Peralkaline felsic magmatism of the Atlantic islands
- 1School of Physical and Geographical Sciences, Keele University, United Kingdom
The oceanic-island magmatic systems of the Atlantic Ocean exhibit significant diversity in their respective sizes, ages, and the compositional ranges of the magmas they have produced. Nevertheless, almost all of the major Atlantic islands and island groups have produced peralkaline felsic magmas, implying that similar petrogenetic regimes may be operating throughout the Atlantic Ocean, and elsewhere. The origins of peralkaline magmas are frequently linked to low-degree partial melting of enriched mantle, followed by protracted differentiation in the shallow crust. Nevertheless, additional petrogenetic processes such as magma mixing, crustal melting, and contamination have been identified at numerous peralkaline centres. The onset of peralkalinity leads to magma viscosities lower than those typical for metaluminous felsic magmas, which has profound implications for processes such as crystal settling.
A literature compilation demonstrates trends which suggest that the peralkaline magmas of the Atlantic Ocean islands are generated primarily via extended (up to ~ 95 %), open system fractional crystallisation of mantle-derived mafic magmas. Crustal assimilation is likely to become more significant as the system matures and low-solidus material accumulates in the crust. Magma mixing occurs between mafic and felsic end-members, and also between variably-evolved felsic magmas, and is often recognised via hybridised intermediate magmas. The peralkaline magmas are hydrous, and are frequently zoned in composition, temperature, and/or water content. They are typically stored in shallow crustal magma reservoirs (~ 2 to 5 km), which are maintained by mafic replenishment. Low melt viscosities (1 × 101.77 to 1 × 104.77 Pa s) facilitate two-phase flow, facilitating the formation of alkali-feldspar crystal mush. This mush may then contribute melt to an overlying melt lens via filter pressing or partial melting. We utilise a three stage model to account for the establishment, development, and termination of peralkaline magmatism in the ocean island magmatic systems of the Atlantic. We suggest that the overall control on peralkaline magmatism in the Atlantic is magma flux rate, which controls the stability of upper crustal magma reservoirs. The abundance of peralkaline magmas in the Atlantic suggests that their development must be a common, but not inevitable, stage in the evolution of ocean islands.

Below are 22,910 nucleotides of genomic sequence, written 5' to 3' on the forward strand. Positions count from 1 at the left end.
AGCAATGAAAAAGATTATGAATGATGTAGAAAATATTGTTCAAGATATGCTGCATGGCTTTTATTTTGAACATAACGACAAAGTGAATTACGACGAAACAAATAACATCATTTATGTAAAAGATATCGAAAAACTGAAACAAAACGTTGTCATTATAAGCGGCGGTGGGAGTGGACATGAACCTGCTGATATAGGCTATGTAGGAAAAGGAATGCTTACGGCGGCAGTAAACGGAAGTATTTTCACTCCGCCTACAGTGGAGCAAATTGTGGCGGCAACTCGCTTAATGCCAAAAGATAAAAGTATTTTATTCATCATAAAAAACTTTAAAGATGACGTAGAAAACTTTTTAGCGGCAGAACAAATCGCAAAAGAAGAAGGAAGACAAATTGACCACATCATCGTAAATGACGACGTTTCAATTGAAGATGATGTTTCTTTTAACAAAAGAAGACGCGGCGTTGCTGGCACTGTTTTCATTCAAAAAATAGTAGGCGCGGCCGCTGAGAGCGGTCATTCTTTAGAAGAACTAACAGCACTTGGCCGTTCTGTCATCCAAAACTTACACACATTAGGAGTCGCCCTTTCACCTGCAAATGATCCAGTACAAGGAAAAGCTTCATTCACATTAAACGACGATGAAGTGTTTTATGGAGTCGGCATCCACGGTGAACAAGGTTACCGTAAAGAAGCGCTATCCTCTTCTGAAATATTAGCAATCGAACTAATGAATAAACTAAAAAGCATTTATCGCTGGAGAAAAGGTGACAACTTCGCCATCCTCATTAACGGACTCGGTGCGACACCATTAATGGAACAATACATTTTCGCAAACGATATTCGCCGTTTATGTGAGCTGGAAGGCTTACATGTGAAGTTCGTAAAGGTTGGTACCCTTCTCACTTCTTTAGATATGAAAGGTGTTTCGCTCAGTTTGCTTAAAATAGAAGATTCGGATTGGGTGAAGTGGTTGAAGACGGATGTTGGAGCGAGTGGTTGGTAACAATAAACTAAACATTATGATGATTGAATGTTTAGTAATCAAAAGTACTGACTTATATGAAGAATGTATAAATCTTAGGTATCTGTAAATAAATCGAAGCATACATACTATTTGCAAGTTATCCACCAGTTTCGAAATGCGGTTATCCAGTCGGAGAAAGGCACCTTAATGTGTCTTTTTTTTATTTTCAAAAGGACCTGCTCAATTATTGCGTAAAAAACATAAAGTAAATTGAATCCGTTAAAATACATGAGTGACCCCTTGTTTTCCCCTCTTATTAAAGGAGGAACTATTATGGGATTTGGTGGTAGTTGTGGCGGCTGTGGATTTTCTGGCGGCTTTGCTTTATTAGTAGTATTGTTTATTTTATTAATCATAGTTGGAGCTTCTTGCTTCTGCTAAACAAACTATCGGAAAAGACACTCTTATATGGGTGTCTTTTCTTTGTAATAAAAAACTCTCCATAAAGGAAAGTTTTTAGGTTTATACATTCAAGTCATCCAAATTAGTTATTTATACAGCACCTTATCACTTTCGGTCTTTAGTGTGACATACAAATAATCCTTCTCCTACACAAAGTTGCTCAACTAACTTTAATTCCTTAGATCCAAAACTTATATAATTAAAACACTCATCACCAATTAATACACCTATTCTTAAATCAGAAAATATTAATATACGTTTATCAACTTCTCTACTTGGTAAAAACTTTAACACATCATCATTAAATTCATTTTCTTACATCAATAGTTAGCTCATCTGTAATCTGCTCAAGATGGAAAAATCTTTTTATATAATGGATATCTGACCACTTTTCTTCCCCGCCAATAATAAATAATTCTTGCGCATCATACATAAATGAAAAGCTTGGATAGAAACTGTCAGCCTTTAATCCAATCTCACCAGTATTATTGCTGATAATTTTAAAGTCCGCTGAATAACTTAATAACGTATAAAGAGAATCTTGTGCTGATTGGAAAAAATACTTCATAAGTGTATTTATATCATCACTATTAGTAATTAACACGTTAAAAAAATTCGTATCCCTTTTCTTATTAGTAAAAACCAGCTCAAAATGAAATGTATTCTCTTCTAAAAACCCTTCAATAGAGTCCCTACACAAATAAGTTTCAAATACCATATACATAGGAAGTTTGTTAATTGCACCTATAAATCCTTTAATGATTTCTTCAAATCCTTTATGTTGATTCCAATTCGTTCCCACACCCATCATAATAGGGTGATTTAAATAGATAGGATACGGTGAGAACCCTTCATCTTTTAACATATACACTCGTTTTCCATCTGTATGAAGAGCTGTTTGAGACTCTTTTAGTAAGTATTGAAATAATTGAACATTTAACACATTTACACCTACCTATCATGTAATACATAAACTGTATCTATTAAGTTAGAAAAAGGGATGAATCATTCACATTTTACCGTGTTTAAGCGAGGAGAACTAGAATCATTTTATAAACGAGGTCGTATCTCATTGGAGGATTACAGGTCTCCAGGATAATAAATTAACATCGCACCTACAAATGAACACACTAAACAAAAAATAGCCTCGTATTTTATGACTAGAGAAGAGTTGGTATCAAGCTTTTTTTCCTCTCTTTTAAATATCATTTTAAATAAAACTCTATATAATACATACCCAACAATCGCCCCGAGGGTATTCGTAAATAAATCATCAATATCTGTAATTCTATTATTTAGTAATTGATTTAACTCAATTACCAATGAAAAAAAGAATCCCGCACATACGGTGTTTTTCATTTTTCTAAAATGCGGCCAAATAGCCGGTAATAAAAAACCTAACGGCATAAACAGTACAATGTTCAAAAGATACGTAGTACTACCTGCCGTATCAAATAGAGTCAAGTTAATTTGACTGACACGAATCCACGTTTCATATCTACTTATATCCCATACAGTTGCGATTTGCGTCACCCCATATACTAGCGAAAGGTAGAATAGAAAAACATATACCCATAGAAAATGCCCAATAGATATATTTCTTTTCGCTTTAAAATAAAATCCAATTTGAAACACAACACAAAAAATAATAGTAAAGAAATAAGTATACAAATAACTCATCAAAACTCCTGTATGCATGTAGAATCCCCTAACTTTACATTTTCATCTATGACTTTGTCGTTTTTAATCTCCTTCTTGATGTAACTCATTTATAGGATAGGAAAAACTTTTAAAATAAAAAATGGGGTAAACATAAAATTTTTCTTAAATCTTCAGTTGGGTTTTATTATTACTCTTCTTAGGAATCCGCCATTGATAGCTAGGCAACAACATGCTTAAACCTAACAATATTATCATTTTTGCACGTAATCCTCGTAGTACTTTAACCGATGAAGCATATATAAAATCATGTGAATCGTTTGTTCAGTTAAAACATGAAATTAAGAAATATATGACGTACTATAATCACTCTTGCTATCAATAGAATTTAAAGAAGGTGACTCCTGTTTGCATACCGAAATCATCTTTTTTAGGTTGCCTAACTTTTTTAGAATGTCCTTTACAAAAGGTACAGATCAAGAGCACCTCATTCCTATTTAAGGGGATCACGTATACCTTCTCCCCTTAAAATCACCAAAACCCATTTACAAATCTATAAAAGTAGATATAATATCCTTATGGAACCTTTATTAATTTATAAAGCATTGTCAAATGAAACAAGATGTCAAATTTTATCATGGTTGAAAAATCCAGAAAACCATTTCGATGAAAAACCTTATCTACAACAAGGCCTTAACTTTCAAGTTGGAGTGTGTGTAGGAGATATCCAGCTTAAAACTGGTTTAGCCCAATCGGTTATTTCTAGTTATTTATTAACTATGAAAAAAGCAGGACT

Keywords: Peralkaline, Ocean island, Crystal mush, Crystal settling, Fractional crystallisation
Received: 28 Feb 2018;
Accepted: 13 Sep 2018.
Edited by:PATRICIA LARREA, Instituto de Geofísica, Universidad Nacional Autónoma de México, Mexico
Reviewed by:Teresa Ubide, The University of Queensland, Australia
Felix Genske, Universität Münster, Germany
Jakub Sliwinski, ETH Zürich, Switzerland
Copyright: © 2018 Jeffery and Gertisser. This is an open-access article distributed under the terms of the Creative Commons Attribution License (CC BY). The use, distribution or reproduction in other forums is permitted, provided the original author(s) and the copyright owner(s) are credited and that the original publication in this journal is cited, in accordance with accepted academic practice. No use, distribution or reproduction is permitted which does not comply with these terms.
* Correspondence: Dr. Ralf Gertisser, Keele University, School of Physical and Geographical Sciences, Keele, ST5 5BG, Staffordshire, United Kingdom, email@example.com